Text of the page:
Long Hours and Demanding Shifts: Maintaining Work/Life Balance as an EMT

Students who’ve recently decided to pursue a career as an emergency medical technician (EMT) are entering a demanding field. EMTs are integral to local emergency services; people’s lives depend on an EMT reacting rapidly and appropriately to varying types of emergencies and situations.

Working as an EMT is Rewarding

Working as an EMT is a rewarding experience that provides numerous opportunities to save lives and make a difference in the community. However, being aware that EMTs frequently work irregular and unstructured hours is important.

Shifts are often long, lasting 12 hours or more, if necessary. Balancing family life and personal obligations with the demands required of an EMT can be extremely difficult, if not virtually impossible.

EMT Turnover is Costly
The process of recruiting, screening and training employees can be a costly venture for businesses. A recent study discovered that the median cost of turnover for EMTs was in excess of $71,000.00 per employee. Retaining top performing employees is an ongoing objective for businesses employing EMTs.

Work/Life Imbalance is the Primary Reason for Quitting
The primary reason cited by employees as a reason to quit is work/life imbalance. The traditional rotating shifts make it difficult for EMTs, especially students, to achieve a balance between work and life. Rotating schedules can wreak havoc on the body and immune system. The interruption to normal sleep cycles coupled with irregular meal schedules can contribute to health problems and burnout.
Conversely, some individuals enjoy the hours and having off-time when other people are working can provide for interesting opportunities as well as savings on vacations. Some individuals make this work by working 12 hour shifts 3 days a week, and enjoying four day breaks in between.

Individuals interested in pursuing a career as an EMT should be prepared to make certain lifestyle adjustments. If having a set schedule form 9am to 5pm is important to an individual, considering a career as an EMT may not be practical.

Organizations are Working Towards Helping Employees Manage Work/Life Imbalance Issues
Organizations are considering schedules and making efforts to enhance working conditions for EMT professionals. Most organizations are tailoring schedules around popular lifestyles needs while making those changes as cost effective as possible.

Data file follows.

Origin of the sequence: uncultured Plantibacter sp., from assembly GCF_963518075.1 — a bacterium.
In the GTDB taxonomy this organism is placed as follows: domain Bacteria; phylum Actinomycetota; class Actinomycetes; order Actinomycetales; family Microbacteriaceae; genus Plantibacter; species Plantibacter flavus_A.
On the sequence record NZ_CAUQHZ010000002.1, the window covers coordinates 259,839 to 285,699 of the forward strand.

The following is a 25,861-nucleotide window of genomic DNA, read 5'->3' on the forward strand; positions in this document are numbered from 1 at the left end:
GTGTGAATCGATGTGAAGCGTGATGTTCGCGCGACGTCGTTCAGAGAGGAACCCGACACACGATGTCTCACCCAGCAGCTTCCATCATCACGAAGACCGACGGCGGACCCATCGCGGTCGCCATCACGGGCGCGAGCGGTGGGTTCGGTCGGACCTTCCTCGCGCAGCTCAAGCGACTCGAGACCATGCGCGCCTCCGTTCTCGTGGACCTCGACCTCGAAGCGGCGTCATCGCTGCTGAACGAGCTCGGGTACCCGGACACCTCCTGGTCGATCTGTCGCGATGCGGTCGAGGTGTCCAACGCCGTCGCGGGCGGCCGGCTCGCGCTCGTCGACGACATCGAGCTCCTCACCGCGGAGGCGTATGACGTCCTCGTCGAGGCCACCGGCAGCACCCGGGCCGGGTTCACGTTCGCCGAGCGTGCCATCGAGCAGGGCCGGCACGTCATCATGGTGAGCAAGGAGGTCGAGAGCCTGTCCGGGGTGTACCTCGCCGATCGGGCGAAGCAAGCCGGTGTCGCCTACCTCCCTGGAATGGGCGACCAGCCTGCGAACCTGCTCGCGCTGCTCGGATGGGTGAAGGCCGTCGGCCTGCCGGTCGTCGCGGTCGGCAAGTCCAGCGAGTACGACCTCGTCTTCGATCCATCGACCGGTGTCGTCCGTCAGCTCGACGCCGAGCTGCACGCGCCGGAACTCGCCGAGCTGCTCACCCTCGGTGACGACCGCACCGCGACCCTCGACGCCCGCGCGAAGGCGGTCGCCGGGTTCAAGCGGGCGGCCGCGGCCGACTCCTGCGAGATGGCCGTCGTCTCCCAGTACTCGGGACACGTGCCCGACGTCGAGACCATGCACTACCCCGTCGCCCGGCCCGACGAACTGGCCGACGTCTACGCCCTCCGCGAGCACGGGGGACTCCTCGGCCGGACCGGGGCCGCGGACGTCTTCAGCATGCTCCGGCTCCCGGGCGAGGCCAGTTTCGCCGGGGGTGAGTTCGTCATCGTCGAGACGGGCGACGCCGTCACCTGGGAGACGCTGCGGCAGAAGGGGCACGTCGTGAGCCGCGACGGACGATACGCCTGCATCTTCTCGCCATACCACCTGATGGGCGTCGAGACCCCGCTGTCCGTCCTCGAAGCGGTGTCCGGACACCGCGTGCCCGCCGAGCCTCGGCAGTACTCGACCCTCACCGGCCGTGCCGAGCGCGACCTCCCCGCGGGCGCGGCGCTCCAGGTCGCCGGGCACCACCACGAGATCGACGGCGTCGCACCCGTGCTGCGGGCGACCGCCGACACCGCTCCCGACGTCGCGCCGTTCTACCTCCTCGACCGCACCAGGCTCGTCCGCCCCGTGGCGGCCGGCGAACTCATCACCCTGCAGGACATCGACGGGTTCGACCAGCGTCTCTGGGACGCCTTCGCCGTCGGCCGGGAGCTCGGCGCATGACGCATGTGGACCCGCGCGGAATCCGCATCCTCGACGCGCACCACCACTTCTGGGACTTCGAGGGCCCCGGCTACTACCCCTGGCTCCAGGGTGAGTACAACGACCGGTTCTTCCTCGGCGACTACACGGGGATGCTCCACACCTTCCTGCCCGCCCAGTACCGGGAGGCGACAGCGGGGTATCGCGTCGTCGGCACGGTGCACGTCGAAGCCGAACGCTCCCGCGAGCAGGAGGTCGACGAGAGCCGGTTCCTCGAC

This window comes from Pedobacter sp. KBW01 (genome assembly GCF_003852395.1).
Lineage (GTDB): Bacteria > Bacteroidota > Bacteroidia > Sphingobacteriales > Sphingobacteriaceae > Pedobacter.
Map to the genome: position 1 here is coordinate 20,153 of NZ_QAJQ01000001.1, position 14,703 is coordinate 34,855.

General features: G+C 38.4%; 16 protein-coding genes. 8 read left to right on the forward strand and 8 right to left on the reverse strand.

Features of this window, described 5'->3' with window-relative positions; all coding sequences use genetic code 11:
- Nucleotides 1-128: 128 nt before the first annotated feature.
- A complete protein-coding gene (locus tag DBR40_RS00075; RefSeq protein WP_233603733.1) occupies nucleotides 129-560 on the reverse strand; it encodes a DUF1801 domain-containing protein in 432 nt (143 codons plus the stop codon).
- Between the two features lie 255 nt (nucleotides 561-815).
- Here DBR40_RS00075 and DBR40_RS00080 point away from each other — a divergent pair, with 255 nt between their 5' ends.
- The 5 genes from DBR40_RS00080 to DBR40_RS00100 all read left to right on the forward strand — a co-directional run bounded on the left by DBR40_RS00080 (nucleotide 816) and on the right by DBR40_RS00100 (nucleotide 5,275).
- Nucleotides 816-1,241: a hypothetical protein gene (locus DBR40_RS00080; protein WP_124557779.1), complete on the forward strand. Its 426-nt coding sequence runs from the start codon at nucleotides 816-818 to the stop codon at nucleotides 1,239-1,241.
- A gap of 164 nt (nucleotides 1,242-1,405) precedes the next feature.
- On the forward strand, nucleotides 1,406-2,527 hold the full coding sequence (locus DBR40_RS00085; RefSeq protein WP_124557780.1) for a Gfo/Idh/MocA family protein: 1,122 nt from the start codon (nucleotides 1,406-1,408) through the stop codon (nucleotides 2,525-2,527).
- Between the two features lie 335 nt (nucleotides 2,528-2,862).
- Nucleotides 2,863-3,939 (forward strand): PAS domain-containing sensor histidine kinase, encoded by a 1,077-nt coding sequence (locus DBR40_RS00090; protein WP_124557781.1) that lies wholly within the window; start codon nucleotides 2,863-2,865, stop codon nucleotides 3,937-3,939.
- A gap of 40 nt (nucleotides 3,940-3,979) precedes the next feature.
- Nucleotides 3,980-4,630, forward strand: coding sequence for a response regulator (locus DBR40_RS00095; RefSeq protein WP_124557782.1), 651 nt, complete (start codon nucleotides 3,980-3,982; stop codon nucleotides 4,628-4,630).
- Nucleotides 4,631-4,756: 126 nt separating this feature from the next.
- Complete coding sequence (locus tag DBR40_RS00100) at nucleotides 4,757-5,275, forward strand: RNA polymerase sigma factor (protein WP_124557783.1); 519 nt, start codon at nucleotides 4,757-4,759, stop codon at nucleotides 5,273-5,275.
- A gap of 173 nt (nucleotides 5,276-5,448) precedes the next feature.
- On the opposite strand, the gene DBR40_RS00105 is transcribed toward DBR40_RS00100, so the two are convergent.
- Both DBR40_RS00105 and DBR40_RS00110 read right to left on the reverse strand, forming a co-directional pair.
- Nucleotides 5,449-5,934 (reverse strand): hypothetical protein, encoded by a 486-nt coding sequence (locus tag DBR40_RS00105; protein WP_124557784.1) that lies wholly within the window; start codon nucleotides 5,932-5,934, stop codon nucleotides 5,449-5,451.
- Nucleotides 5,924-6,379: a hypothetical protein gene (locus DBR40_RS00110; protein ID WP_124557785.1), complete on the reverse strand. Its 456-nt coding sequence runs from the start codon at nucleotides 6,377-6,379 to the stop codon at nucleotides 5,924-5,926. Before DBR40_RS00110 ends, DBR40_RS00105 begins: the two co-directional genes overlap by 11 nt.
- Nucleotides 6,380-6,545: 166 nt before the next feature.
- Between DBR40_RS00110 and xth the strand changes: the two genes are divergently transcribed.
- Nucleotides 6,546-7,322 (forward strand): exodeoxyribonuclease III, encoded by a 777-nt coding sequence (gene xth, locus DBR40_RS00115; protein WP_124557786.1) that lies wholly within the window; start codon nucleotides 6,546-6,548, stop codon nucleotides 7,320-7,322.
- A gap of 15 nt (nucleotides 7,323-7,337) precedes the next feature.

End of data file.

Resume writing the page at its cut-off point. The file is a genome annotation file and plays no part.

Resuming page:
12 and 24 hour units tend to offer the most cost effective and efficient ways for employers to provide coverage 24 hours a day, 7 days a week. Some employers are taking the initiative to develop a 51 hour work week for EMTs involving 12 and 24 hour shifts scheduled on the same days. By using this method health care organizations are discovering that resources seem to be distributed more efficiently.
In this system employee shifts are determined according to:

  • A pattern of set days;
  • An overall number of shifts;
  • Number of days off between shifts;
  • An employee’s preference for 12-24 hour shifts

Employees choose their shifts according to:

  • The pattern of set days worked every week of each option;
  • The overall number of shifts worked;
  • The number of days off in between shifts; and
  • The preference for 12- or 24-hour shifts.

Despite recent innovations work schedules for EMTs are demanding and the job is physically challenging. Not everyone is suited for working over 40 hours per week, nor can everyone meet the physical demand required by 12 and 24 hour shifts. Burnout in this field is extremely common, and candidates should be prepared to be mindful of stress levels.

In addition to testing prep, practice, and studies, students should ensure they are prepared for rigors of life as an EMT. There are individuals smart enough to obtain certification as an EMT, but who are unable to manage the various stresses involved with the job.


A Schedule Staff Can Live With –   51s schedule –    jems.com. (n.d.).   Jems.com – Features, Resources, Videos & More    Jems.com. Retrieved March 8, 2012, from http://m.jems.com/article/ems-insider/schedule-staff-can-live

The Longitudinal Study of Turnover and the Cost of Turnover in Emergency Medical Services, Prehospital Emergency Care, Informa Healthcare    . (n.d.). An Error Occurred Setting Your User Cookie. Retrieved March 8, 2012, from http://informahealthcare.com/doi/abs/10.3109/10903120903564514

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